Sunday 03.01.2016

Sermon by the Reverend Dr. David Sinclair

How’s this for a New Year message:

They shall come and sing aloud on the height of Zion,
and they shall be radiant over the goodness of the Lord,
over the grain, the wine, and the oil,
and over the young of the flock and the herd;
their life shall become like a watered garden,
and they shall never languish again.
Then shall the young women rejoice in the dance,
and the young men and the old shall be merry.
I will turn their mourning into joy,
I will comfort them, and give them gladness for sorrow.
I will give the priests their fill of fatness,
and my people shall be satisfied with my bounty.

Singing, prosperity, rejoicing, dancing, merriment, comfort, gladness, fullness, fatness, satisfaction – Happy New Year!  The people of Israel knew how to party!  Of course, you may have noticed that the list, of young women, young men and old, does leave a significant portion of the population out of the celebrations – and, if you have the misfortune to be a part of that particular demographic, you have full permission to be miffed.

 

Indeed, if you are not a young man, an old man, or a young woman, you may feel that many parts of the history of human society give you reason to be miffed!  In many places in 2016 it is not advisable to be old, and not good for your health to be a woman.

 

Back at the time of Jeremiah it was no different, and the faith of the people of Israel tended to be expressed in extremely worldly terms – and the work of God tended to be seen in worldly ways as well.  Prosperity showed that God was on your side – and you would know that your faith was being rewarded when your ‘fortunes’ (in every sense) were made.  So ‘a prosperous new year’ was a perfectly acceptable religious wish.

 

For those who were not prosperous, for those who were on the outside, there was the serious possibility that the New Year was one in which God would frown on you – and Jeremiah was predicting a new world: on the inside of prosperity, on the inside of God’s regard, on the inside of the future.

 

When we get to the New Testament, we find Paul writing to the Ephesians; he writes of the same kind of future that Jeremiah expresses:

With all wisdom and insight he has made known to us the mystery of his will, according to his good pleasure that he set forth in Christ, as a plan for the fullness of time, to gather up all things in him, things in heaven and things on earth. In Christ we have also obtained an inheritance, having been destined according to the purpose of him who accomplishes all things according to his counsel and will, so that we, who were the first to set our hope on Christ, might live for the praise of his glory.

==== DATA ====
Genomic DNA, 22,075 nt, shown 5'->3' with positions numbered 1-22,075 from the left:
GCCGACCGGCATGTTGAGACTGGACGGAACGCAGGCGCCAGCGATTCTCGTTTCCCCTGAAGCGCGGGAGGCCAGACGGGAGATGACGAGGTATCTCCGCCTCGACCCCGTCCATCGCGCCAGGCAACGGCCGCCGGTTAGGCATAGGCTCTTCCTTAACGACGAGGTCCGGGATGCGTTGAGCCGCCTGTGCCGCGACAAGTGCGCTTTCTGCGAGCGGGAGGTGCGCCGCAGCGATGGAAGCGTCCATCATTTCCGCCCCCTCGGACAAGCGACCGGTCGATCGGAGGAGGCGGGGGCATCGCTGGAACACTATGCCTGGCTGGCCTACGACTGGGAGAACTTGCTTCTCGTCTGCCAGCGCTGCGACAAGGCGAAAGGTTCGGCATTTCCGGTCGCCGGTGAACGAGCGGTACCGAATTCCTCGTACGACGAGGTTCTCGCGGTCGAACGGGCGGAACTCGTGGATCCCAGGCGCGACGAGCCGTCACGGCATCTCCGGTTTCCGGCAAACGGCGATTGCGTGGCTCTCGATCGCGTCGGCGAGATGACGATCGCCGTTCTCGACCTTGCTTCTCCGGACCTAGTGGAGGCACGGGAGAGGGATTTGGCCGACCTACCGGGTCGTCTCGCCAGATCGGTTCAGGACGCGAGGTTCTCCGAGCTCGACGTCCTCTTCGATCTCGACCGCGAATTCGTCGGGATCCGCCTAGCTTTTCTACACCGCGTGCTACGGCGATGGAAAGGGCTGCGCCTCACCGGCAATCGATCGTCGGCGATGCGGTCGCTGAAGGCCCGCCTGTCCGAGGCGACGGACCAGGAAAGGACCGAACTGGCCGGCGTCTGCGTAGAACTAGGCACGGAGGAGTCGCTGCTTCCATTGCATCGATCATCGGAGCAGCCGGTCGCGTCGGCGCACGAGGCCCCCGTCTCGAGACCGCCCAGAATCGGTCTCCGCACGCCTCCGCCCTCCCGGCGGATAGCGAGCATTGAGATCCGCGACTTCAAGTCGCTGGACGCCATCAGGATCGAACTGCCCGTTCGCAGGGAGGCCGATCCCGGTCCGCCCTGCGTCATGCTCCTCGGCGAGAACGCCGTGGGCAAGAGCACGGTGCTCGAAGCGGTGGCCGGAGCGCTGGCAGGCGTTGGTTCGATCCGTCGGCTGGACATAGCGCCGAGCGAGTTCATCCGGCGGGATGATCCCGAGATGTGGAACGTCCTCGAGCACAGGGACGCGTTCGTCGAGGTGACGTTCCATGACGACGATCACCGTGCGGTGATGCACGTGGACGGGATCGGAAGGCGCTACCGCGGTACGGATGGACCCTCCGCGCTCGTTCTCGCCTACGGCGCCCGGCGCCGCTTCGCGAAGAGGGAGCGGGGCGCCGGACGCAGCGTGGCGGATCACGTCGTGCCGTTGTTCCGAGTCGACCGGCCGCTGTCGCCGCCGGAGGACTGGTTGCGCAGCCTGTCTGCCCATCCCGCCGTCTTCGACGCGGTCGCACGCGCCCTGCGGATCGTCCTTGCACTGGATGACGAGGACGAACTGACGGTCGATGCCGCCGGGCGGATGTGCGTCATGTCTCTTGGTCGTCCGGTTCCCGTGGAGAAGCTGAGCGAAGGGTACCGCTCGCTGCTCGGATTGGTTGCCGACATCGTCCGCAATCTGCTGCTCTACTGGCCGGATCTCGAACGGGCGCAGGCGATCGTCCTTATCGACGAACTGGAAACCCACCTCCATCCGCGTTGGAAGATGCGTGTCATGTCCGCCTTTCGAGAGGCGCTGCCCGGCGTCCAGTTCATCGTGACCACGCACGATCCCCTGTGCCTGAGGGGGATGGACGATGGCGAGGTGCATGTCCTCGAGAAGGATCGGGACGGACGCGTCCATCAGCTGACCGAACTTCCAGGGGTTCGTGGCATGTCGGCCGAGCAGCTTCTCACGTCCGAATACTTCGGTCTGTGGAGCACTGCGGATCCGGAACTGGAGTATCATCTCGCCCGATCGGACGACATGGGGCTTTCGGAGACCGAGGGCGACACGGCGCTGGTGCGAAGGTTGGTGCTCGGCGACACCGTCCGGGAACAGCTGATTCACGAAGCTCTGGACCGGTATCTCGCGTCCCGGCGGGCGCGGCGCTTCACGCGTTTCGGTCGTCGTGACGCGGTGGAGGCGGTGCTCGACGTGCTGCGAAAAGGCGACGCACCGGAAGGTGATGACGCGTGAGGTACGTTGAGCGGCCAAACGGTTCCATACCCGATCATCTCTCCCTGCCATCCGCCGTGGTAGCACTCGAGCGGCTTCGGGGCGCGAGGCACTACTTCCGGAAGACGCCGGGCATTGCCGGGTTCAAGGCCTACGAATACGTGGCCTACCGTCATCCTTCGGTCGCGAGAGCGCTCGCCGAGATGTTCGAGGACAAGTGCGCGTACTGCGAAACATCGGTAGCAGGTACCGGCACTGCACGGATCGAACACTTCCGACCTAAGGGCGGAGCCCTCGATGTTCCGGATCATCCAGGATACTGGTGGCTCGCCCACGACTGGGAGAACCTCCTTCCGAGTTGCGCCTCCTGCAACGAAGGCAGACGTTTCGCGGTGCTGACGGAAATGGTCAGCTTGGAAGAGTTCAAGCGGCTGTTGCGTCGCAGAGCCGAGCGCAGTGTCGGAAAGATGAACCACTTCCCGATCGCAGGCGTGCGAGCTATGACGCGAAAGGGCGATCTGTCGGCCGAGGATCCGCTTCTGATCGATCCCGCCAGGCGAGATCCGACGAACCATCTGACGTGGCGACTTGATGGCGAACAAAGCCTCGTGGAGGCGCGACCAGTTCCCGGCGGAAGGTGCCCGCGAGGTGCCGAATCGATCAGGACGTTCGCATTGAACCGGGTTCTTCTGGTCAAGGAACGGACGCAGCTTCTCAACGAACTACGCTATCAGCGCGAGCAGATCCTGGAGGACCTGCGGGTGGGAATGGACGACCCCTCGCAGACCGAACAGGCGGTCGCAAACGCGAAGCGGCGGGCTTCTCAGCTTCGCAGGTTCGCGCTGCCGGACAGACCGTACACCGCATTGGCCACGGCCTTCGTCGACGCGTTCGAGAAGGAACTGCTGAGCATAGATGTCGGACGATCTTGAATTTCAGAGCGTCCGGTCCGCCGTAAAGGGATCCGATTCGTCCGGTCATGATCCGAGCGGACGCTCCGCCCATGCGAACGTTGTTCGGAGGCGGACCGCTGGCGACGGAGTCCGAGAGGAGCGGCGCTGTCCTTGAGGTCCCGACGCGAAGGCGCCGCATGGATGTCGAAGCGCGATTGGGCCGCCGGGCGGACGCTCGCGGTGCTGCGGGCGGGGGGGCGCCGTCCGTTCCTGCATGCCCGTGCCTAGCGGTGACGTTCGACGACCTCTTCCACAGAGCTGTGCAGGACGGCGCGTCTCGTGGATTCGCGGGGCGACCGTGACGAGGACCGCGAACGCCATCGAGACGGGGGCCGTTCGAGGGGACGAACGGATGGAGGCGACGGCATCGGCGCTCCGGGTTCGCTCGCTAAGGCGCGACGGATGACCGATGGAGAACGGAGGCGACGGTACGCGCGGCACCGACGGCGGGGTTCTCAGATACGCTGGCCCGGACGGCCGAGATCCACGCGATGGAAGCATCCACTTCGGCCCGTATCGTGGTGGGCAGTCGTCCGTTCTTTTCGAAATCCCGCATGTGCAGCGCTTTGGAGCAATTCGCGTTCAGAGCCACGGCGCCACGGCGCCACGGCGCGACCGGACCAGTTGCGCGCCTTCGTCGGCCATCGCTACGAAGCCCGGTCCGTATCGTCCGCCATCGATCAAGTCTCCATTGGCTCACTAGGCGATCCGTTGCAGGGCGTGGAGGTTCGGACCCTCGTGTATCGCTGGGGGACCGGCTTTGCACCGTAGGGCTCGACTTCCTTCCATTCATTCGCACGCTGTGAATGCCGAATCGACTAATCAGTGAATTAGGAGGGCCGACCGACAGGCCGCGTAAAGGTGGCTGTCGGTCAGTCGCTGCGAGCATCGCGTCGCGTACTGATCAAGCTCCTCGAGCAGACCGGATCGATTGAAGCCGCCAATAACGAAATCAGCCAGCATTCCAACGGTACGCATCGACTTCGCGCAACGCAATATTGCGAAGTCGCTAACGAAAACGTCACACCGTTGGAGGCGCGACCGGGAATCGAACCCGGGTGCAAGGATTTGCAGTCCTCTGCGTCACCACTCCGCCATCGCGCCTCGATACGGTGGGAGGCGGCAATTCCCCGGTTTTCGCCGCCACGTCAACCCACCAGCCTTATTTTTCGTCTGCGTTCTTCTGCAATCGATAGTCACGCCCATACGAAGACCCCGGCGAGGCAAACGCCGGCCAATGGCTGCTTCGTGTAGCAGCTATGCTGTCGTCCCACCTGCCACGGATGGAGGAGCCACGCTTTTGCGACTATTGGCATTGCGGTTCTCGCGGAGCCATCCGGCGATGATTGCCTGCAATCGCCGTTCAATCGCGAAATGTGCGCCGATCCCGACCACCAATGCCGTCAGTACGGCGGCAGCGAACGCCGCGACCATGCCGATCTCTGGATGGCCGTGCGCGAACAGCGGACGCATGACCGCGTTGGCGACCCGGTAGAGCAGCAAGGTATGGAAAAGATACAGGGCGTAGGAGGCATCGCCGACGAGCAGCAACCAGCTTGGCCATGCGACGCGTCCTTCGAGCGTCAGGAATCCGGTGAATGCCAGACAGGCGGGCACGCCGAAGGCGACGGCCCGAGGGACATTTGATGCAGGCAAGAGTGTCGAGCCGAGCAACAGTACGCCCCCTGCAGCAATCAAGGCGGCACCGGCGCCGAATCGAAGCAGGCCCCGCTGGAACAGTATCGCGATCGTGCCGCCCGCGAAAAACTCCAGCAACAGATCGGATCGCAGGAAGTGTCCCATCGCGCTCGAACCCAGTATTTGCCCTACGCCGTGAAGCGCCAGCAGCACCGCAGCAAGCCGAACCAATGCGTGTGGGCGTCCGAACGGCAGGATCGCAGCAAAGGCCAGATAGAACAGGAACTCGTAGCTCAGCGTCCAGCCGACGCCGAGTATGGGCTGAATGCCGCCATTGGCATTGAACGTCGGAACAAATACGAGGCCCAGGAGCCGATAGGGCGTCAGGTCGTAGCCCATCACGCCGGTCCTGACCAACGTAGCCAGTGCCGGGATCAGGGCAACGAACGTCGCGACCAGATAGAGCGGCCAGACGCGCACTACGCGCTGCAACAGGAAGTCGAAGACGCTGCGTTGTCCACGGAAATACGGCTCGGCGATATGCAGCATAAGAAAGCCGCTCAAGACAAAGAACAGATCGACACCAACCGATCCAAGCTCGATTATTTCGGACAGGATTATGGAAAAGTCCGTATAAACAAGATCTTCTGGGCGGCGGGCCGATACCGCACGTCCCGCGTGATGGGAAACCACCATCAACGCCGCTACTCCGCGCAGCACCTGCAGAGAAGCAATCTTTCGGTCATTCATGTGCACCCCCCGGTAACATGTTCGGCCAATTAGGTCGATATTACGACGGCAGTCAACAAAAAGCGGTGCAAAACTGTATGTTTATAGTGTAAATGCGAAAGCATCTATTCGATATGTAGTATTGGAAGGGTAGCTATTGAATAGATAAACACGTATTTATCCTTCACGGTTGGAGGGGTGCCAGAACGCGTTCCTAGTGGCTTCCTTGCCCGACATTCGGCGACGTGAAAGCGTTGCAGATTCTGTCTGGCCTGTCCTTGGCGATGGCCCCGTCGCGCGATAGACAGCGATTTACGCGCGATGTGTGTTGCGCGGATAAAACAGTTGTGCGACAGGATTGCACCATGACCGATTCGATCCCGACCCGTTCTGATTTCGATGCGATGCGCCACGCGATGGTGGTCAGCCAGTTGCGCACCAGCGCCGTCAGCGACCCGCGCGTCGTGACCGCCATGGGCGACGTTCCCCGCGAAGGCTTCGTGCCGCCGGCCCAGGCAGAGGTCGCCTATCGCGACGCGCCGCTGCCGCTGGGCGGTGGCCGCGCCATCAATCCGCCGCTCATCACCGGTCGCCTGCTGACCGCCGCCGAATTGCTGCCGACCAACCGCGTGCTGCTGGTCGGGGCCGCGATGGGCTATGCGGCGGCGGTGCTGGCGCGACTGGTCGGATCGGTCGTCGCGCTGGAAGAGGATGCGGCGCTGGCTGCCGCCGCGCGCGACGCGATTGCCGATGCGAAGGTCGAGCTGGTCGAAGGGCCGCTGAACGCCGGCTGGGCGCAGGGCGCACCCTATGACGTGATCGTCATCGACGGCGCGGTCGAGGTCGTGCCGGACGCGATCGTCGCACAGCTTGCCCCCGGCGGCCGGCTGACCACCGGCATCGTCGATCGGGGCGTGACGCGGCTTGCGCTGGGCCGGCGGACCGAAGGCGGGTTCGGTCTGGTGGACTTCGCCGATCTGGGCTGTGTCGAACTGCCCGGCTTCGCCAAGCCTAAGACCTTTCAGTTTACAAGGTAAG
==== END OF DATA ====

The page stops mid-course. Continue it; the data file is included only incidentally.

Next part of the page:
The same kind of wish, but you may notice that there are significant differences.  Paul makes no mention of merriment or dancing or bounty; indeed Paul has been known to cast significant doubt on all of that.  Instead, he speaks of mystery, and inheritance, and hope, and glory – which is, you might think, by comparison, all a bit nebulous.  No more is God to be seen in parties and prosperity, but rather in the gathering together of all things.  Not such an easy expression, then, and not such an easy recognition of, a ‘happy new year’.

 

So are we Christians just to tell the ancestors of our faith that they have been altogether too ‘this worldly’, too earthy, too materialistic?  Are we left with an inheritance of being killjoys, party-poopers, stick-in-the-muds?  What, in other words, is the nature of the hope that inspires us?  Is it of a better life for us and those around us – a life of celebration and joy?  Or is it an indefinable something totally beyond our understanding, or our present experience, or indeed our present life?  What, perhaps, is the nature of the ‘glory’ to which Paul refers?  And to what and to whom does it refer?